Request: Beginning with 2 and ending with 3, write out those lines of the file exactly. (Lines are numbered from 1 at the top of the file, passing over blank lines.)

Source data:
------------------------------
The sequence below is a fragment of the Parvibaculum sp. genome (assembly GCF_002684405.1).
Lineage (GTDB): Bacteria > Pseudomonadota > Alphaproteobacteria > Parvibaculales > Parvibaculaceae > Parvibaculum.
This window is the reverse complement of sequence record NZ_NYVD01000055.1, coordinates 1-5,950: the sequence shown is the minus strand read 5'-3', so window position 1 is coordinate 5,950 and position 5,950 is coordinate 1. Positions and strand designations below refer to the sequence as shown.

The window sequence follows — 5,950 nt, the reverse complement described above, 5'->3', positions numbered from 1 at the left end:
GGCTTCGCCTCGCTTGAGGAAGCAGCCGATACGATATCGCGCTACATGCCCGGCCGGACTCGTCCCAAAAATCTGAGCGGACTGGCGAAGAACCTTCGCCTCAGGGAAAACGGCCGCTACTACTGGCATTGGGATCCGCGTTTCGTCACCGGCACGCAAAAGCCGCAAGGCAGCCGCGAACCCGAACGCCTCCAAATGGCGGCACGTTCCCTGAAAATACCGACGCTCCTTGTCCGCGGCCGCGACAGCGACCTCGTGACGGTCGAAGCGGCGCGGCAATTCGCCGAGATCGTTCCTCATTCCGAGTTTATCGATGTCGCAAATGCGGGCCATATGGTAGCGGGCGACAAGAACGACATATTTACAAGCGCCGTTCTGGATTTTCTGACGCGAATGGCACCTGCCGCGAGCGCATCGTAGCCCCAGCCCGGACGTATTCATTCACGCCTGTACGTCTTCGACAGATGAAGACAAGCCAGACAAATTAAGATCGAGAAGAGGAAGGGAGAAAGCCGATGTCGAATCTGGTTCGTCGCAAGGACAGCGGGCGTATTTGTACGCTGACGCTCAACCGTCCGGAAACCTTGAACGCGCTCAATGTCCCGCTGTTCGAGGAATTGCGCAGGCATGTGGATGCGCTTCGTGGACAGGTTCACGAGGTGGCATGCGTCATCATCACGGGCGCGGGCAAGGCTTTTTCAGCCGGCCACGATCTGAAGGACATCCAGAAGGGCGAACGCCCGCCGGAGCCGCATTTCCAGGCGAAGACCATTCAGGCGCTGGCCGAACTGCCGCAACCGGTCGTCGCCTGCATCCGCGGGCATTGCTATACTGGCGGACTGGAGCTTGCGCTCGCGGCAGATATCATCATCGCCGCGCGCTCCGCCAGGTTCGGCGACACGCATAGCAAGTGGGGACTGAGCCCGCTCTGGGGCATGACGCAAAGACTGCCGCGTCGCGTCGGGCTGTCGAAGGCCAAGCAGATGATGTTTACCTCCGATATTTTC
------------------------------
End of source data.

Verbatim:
Lineage (GTDB): Bacteria > Pseudomonadota > Alphaproteobacteria > Parvibaculales > Parvibaculaceae > Parvibaculum.
This window is the reverse complement of sequence record NZ_NYVD01000055.1, coordinates 1-5,950: the sequence shown is the minus strand read 5'-3', so window position 1 is coordinate 5,950 and position 5,950 is coordinate 1. Positions and strand designations below refer to the sequence as shown.